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Re: A Bag for Commuting

Postby BarryTas » Wed Aug 17, 2011 3:54 pm

hello all

i will be starting a 50km round commute. I will need to carry clothes, work books and food. I would like to use a back pack. Any suggestions?

any advice would be great
when do we stop for coffee???

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Re: A Bag for Commuting

Postby Max » Wed Aug 17, 2011 4:05 pm

Comedian and BarryTas, you might consider something like a Deuter Cross City backpack (my quick and dirty review here). I think it's discontinued now, but there are many like it at their web site. About halfway down the page, you'll see the bike backpacks section.

The "Air Stripes" system really does work, insofar as you get increased airflow over your back, and as a result less sweat accumulation. It won't leave you completely dry, but it will do a very good job. I used this backpack for around 12 months to do a 56Km round trip commute. In it, I regularly carried my laptop, books, stationery and a change of clothes. Packed to the gills, it could carry all that as well as a toiletries bag, shoes and rain gear. This did make for quite a heavy load which is why I eventually went with panniers. But hey, it did the trick for 12 months and I was happy with the backpack's performance overall. My only issue with the backpack was its colour and lack of reflective piping, which I overcame by using a high-vis backpack cover, which was also waterproof. A good arrangement all round.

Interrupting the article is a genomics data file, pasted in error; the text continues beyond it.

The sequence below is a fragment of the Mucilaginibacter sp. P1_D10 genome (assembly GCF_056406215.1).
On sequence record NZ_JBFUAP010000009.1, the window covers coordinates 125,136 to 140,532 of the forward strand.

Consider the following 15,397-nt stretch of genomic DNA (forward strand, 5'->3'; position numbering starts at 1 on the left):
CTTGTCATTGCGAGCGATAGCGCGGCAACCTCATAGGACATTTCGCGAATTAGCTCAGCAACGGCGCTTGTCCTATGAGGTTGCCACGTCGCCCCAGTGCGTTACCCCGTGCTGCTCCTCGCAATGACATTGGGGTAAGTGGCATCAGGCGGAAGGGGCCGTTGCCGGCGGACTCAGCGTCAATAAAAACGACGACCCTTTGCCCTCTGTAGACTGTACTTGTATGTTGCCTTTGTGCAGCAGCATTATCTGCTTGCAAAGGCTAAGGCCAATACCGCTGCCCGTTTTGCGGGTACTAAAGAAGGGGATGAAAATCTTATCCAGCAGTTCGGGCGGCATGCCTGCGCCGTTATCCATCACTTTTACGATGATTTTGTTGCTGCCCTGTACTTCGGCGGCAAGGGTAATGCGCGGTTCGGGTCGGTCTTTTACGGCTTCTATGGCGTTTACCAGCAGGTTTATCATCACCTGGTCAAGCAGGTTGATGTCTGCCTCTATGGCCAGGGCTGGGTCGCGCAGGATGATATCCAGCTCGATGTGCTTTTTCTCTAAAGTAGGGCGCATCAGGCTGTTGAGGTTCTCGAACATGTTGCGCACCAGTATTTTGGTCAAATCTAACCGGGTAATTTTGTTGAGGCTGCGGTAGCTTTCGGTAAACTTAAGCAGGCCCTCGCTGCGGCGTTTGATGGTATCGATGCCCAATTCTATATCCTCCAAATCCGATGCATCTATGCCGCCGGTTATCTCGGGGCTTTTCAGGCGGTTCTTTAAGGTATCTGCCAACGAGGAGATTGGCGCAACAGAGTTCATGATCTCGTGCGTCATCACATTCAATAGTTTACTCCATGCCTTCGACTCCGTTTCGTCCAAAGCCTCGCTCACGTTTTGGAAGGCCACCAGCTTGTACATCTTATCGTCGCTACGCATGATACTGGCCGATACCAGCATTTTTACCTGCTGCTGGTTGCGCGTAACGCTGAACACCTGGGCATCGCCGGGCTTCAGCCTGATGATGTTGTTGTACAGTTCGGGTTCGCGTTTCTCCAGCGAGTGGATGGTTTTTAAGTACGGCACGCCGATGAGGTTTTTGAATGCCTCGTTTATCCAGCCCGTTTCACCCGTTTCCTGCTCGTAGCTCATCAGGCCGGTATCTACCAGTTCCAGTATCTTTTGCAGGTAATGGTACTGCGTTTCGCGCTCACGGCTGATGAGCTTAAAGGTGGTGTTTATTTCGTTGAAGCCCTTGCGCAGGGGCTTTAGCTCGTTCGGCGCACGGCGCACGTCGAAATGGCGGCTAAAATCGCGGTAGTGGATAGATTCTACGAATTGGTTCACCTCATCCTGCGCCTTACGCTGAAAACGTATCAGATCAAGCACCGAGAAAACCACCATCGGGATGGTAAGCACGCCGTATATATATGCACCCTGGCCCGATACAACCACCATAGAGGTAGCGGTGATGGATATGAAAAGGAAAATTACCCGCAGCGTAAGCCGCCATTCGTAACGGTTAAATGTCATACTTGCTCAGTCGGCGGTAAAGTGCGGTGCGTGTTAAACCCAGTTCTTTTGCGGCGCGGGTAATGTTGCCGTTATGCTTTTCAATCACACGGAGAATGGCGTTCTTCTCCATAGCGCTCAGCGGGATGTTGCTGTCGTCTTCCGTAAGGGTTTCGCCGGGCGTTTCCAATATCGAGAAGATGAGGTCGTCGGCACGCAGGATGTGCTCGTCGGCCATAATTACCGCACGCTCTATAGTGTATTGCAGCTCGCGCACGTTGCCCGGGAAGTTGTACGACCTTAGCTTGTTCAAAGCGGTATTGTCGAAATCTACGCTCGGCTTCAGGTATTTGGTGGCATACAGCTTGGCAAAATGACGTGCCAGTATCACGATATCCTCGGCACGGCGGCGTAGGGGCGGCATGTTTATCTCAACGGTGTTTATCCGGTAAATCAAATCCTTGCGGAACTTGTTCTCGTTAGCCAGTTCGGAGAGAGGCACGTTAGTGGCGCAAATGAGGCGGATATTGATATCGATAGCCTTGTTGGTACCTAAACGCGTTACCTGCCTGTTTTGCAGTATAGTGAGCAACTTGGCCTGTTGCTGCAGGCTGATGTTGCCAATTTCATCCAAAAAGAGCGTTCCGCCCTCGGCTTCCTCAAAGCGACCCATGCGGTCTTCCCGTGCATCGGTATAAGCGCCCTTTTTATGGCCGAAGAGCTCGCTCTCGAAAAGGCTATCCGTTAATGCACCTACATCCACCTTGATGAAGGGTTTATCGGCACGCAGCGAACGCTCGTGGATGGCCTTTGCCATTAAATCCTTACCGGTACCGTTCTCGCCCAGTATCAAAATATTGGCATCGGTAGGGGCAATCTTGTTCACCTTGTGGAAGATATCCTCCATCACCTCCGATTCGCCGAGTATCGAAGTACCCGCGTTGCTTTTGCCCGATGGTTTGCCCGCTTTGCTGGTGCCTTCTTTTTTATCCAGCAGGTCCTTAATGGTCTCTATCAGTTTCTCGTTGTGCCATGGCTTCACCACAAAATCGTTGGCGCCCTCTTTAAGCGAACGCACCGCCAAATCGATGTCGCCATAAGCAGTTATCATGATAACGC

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Re: A Bag for Commuting

Postby BarryTas » Wed Aug 17, 2011 4:10 pm

cheers Max
when do we stop for coffee???

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Re: A Bag for Commuting

Postby elStado » Wed Aug 17, 2011 8:07 pm

BarryTas wrote:hello all

i will be starting a 50km round commute. I will need to carry clothes, work books and food. I would like to use a back pack. Any suggestions?

any advice would be great


For such a distance and load, a pair of good quality panniers + rack is almost your only real option here. Hunt around as prices + stock availability does vary.
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A Bag for Commuting

Postby Comedian » Wed Aug 17, 2011 9:35 pm